It’s time once again to help out a seeker on Ask MetaFilter, namely greengrl, who says:

I’ve just started studying Hebrew (the class has a focus on “Biblical Hebrew”), and I’m looking for some additional resources outside of class. Does anyone know of software, internet sites, or books that might be helpful in learning a language so different from English? So far the class hasn’t been too bad, but I’d like to do additional learning at home.

I’m quite sure my readership will have some good suggestions. (When I studied Biblical Hebrew, I used the wretched Teach Yourself, so I’m not much use here.)


  1. I’ve done my own study of Biblical Hebrew, and I took a year of Modern Hebrew as well. I wish I had more time to devote to studying it. If I did, here’s what I would do:
    1. Get a Tanakh to read the Bible in its original language. Of course, it will be a while before you can read it, but even if you just sound out words without knowing their meaning, it’ll start to rub off on you.
    2. Get some instruction CDs. Audio-Forum has language resources for a lot of different languages, Hebrew included. The cost is high ($150-200 for a CD set), but so is the quality. They’re online at http://www.audioforum.com/
    3. Check for more resources at a fellow blogger’s site: http://www.eh43.com/hebrew/ (Emeth doesn’t blog anymore, but the site’s still up).
    That’s all I can think of right now, but I have more resources at home. I’ll try to remember to post more later. Hope this helps!

  2. (1) As far as book’s go, I found Page Kelley’s “Biblical Hebrew: An Introductory Grammar” to be very clear and useful
    (2) I have a two page reference sheet at http://audhumla.org/documents/hebrew_summary.pdf which I made when studying for my Hebrew I final that might be useful.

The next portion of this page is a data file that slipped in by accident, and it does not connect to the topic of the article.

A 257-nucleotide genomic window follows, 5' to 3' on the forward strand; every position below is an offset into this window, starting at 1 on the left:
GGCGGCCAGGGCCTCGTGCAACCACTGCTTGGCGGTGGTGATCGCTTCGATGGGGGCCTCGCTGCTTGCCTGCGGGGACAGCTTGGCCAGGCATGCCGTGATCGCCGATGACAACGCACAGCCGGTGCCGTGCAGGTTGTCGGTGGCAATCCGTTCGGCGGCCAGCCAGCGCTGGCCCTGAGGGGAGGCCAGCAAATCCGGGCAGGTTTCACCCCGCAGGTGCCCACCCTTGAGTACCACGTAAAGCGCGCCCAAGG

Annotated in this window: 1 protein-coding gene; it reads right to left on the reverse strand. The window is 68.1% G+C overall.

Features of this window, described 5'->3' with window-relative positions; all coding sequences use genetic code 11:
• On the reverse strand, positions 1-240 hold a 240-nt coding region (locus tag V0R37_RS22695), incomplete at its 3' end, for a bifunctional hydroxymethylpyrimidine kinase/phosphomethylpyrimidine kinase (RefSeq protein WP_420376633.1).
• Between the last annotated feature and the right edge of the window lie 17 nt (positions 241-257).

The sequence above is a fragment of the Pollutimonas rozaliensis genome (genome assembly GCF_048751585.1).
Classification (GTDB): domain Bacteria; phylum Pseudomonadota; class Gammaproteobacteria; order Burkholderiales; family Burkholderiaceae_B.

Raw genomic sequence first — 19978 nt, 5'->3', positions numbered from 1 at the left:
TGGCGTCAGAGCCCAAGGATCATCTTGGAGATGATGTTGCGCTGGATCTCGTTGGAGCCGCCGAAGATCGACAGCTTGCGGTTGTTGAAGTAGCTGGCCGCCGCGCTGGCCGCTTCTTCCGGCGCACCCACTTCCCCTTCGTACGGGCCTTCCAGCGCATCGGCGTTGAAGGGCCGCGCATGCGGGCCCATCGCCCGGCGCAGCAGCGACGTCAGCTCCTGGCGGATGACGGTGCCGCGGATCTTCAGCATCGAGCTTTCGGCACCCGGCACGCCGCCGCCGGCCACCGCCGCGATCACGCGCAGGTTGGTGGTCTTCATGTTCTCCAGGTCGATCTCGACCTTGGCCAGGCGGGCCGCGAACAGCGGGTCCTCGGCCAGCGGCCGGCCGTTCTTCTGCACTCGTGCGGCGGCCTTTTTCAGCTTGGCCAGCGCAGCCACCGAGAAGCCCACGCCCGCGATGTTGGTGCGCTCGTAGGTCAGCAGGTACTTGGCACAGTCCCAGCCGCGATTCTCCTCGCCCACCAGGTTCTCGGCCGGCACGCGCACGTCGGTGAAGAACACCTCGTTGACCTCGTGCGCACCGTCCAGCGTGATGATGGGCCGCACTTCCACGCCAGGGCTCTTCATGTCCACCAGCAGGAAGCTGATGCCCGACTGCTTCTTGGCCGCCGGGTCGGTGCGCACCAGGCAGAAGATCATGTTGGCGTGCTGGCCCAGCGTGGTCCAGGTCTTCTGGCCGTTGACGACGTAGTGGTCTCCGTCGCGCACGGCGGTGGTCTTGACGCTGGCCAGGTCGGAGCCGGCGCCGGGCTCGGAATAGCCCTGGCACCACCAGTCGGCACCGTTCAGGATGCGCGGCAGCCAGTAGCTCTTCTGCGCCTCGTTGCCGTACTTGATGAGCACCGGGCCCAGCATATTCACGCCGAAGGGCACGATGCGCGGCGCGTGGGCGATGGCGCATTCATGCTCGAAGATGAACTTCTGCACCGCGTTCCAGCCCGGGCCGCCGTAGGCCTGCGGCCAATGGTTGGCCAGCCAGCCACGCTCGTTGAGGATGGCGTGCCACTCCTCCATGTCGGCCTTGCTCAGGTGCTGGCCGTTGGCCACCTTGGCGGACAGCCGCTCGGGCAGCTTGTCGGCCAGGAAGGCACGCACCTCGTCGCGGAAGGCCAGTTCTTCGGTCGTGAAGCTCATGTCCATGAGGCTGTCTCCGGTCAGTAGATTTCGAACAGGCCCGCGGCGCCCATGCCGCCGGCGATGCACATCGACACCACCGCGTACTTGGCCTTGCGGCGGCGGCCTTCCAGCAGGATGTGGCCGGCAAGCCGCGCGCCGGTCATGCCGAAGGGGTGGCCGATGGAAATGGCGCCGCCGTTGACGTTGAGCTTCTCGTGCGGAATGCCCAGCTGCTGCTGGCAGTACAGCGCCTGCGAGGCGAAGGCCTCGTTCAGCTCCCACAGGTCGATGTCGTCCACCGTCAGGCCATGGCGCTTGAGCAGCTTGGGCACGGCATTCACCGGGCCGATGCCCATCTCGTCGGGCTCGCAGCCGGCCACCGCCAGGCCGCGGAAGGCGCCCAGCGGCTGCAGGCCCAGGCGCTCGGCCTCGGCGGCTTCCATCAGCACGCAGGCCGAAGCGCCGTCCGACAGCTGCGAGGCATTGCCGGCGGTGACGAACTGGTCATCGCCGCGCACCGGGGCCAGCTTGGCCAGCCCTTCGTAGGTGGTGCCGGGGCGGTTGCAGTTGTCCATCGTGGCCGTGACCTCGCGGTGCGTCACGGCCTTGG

3. Hey, thanks much for the suggestions, and to languagehat for posting this here. It’s going pretty well so far, but then again, I’ve only learned six letters and four vowels. It can’t get too complicated when there’s only eight possible options. 🙂

  4. I gather from your posting that you aren’t Jewish; neither am I. Perhaps like you, I think I’ve always wanted to read The Book in its own language without having to rely on an interpreter. To date, I’ve learned what I know of Biblical Hebrew entirely on my own. I do sanity checks every now and then by going to a synagogue: if I still can follow the service, I’m more-or-less on track, I figure. I admit, just like I did with English – my mother tongue – I may have to take formal Hebrew classes eventually. But so far, so good. I’ll bet the following approach will work for you, too. Like Michael’s posting, I’ve found that just The Book itself rubs off if you attempt to read it. Unfortunately, I – like him – am time-challenged about this, since so many other things in life have gotten in the way. Doing it this way does take time.
    First hurdle was the aleph-bet. This is the book I used to learn the letters:
    I’m glad to see it is still available. Interesting: I notice they’re calling it “Adult Education” book now, whereas it was introduced to me in the context of “kindergarten material”. Whatever they call it, the workbook was fairly easy to do. It’s about a quarter-inch thick with relatively large type.
    The book I used next to learn to read Biblical Hebrew, was “Green’s Interlinear Old Testament” in 3 volumes. Basically, I picked up the Genesis volume, and started to read only the Hebrew without cheating (too much). I got better with practice; the first day it took me a half-hour to read a single line of text, but within a month or two, I could read most of a page in half-hour. I got the Green’s Interlinear at a Christian bookstore. If your local bookstore doesn’t have it, I’ll bet a nearby university/seminary does.
    Following that, the best reference book I own is Wigram’s “The Englishman’s Hebrew and Chaldee Concordance of the Old Testament”, also from a Christian bookstore, or wherever.
    Way down the list is a Hebrew grammar, which I also own, but which I only use when I have questions, rather than using it to try to learn anything. Grammar books are fairly hopeless that way, in my experience. I’d rather learn straight from the Bible if possible.

  5. Thomas O. Lambdin’s An Introduction to Biblical Hebrew is very highly regarded. I used it and found it unusually clear.

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